Keep reading.

Preview: Project Runway

Project Runway Designers Rock Alternative Wedding Dresses

Sure, one season of Project Runway and its offshoots blends into another. But that's OK as season 13 is proving with fast-paced episodes, talented designers and lovable real-life characters spiced up with a dash of not so nice (this season, that's Indian spice). Tonight at 9pm, Runway's contestants shake up the traditional wedding dress with an alternative edge fit for a rocker (think black).

Preview: Garfunkel and Oates

Dennis the Heckler Protests Garfunkel and Oates' 1,000th Show

There's quirky TV and then there's quirky TV that is possibly just not good. But it's odd, so it's hard to tell. Perhaps that is what Dennis the Heckler (Steve Little) is feeling as he makes a pilgrimage to protest the continued success of Garfunkel and Oates' Riki Lindhome and Kate Micucci as they perform their 1,000th show. IFC, 10pm.

Preview: Survive the Tribe

Hazen Hunts with the Inuit in Frozen Alaska
National Geographic Channel

Survive the Tribe (Nat Geo Channel, 10pm) - To navigate along the Arctic Circle, Hazen must prove himself to the Inuit who have been living off this barren land for centuries. In Nunavik, temperatures drop to minus 10 degrees and polar bears patrol the icy landscape. After embarking on an Inuit crash course in dog mushing, Hazen must chisel through three feet of ice to catch Arctic char and learn to build an igloo. In one of his scariest undertakings, he must go to deep ice chambers of the sea to harvest mussels that live beneath the ice.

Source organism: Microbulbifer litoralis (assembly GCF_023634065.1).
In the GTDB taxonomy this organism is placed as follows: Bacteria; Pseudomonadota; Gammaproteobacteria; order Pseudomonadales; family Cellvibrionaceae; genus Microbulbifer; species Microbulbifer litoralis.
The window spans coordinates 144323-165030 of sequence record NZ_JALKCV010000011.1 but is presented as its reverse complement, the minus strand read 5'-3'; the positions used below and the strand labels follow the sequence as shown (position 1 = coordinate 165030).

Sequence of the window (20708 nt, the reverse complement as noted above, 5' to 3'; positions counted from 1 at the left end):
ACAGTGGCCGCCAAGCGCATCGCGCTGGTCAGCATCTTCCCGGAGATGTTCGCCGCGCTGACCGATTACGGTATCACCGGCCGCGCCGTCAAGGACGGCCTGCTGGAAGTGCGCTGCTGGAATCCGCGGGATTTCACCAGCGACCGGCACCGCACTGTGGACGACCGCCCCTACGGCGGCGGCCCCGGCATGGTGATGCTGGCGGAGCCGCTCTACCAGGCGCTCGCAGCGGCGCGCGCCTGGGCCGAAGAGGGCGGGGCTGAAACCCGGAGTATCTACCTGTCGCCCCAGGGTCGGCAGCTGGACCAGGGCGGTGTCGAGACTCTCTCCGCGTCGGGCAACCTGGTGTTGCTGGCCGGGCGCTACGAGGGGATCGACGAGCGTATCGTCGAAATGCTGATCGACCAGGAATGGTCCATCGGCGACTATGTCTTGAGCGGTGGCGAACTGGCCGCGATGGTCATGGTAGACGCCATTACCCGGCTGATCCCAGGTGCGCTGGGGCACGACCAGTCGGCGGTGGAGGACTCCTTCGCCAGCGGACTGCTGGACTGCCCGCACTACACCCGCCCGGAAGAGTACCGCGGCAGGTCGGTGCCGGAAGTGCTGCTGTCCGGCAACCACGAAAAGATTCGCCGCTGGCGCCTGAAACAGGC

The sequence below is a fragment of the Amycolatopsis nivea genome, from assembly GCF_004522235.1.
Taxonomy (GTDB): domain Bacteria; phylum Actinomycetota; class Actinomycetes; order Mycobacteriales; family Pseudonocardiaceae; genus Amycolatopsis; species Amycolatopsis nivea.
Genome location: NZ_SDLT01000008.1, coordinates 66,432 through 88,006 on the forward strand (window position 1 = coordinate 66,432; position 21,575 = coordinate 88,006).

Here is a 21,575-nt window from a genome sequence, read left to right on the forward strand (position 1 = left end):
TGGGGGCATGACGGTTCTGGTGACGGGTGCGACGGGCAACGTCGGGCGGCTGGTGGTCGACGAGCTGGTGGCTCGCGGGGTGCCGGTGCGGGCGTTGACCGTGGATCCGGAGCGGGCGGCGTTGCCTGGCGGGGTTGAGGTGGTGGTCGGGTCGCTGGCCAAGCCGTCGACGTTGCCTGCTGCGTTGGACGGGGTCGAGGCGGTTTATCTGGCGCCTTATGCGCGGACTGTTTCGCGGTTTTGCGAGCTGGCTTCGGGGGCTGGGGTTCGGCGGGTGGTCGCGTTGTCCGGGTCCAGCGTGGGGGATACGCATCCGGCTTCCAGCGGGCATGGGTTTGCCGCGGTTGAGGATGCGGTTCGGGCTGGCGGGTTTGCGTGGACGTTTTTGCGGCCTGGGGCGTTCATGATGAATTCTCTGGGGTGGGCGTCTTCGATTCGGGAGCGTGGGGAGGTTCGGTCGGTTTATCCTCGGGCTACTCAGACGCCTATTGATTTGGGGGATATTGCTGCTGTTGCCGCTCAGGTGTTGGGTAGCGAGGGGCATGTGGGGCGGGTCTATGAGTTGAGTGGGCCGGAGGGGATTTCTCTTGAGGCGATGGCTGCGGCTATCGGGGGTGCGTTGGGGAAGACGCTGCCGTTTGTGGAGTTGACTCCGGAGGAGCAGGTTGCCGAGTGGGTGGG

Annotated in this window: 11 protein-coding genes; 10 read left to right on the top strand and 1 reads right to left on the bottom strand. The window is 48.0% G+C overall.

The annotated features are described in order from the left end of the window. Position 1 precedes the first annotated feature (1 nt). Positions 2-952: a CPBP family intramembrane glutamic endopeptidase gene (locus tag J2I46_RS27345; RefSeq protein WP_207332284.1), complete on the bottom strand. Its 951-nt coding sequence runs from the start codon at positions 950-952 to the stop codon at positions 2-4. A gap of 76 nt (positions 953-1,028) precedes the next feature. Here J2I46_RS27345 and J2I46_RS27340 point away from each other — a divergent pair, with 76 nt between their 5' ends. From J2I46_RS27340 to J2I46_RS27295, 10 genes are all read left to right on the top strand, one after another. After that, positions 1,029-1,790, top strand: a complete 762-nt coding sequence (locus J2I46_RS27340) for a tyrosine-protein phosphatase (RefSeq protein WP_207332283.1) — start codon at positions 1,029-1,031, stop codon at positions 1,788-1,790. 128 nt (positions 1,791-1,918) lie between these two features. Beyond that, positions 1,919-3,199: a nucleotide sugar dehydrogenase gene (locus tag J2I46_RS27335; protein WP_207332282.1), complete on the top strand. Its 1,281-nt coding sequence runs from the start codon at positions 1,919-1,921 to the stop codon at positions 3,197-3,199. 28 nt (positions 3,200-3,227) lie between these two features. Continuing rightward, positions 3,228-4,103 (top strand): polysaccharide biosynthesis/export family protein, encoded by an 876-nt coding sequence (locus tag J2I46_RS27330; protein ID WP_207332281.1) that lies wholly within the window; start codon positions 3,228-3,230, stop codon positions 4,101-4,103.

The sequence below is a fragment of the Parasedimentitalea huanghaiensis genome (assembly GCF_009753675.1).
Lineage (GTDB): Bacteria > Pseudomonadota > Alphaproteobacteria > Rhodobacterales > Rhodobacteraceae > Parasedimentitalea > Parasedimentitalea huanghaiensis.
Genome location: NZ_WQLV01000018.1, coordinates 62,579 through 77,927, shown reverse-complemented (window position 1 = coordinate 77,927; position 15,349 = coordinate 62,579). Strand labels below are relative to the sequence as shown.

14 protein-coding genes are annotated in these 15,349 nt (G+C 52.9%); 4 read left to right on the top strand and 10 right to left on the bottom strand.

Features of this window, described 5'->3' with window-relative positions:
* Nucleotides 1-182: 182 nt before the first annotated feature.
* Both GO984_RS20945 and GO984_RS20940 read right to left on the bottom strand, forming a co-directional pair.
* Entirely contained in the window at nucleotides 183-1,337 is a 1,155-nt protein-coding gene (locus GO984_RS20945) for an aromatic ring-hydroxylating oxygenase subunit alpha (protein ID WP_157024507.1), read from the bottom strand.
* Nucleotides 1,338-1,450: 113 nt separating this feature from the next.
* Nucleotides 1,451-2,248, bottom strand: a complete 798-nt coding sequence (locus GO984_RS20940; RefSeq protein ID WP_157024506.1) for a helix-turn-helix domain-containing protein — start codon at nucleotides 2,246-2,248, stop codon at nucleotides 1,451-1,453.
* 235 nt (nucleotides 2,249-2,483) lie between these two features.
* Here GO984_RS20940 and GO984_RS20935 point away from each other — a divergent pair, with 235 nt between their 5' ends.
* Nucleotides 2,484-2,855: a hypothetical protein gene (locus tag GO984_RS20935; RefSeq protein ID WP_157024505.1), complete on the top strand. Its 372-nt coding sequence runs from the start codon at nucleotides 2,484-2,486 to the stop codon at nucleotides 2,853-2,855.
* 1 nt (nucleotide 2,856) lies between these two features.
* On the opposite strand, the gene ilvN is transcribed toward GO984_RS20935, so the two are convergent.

Wednesday, August 27, 2014

Preview: Brew Dogs

Brew Dogs May Be TV's Biggest Surprise (in a Good Way)

Blame it on the beer or the co-hosts' nearly indecipherable Scottish accents. There's an intoxicating something in the air, surely, to explain the utter greatness of Esquire Network's Brew Dogs (9pm), which wraps its season tonight with the guys heading to Los Angeles.

On the show - one of several on Esquire that is far better than its concept sounds - UK brewers James Watt and Martin Dickie travel to a U.S. city where they meet up with local brewers. That's it.

Except, James and Martin are funny, witty, sarcastic and sometimes inadvertently sexy. And the heart of the show is meeting up with regular Americans who brew craft beers in some gorgeous locations, like Hawaii and Alaska.

On tonight's season finale, James and Martin head over to Los Angeles where they'll create a contraption to brew beer that incorporates local ingredients and some nutty gadgets. Brew Dogs is quite fun.

Stats: America's Got Talent

America's Got Talent is Trending Up But Only Among Older Folks

Howard Stern
NBC’s America’s Got Talent (8pm) remained the top program in key ratings categories on a ho-hum Tuesday [last week], but the show has clearly taken on an older skew this summer.

According to preliminary national estimates from Nielsen, America’s Got Talent averaged a series-low 1.9 rating/6 share in adults 18-49 and 9.4 million viewers overall from 9 to 11 p.m., down a smidge from last week in both categories.

Compared to the same night a year ago, the competition series was down 14% in 18-49 (from 2.2) while up 11% in total viewers (from 8.5 million). And while it matched last year’s rating in adults 25-54 (2.6), it tumbled 26% among persons 12-34 (1.4 vs. 1.9).

Keep reading.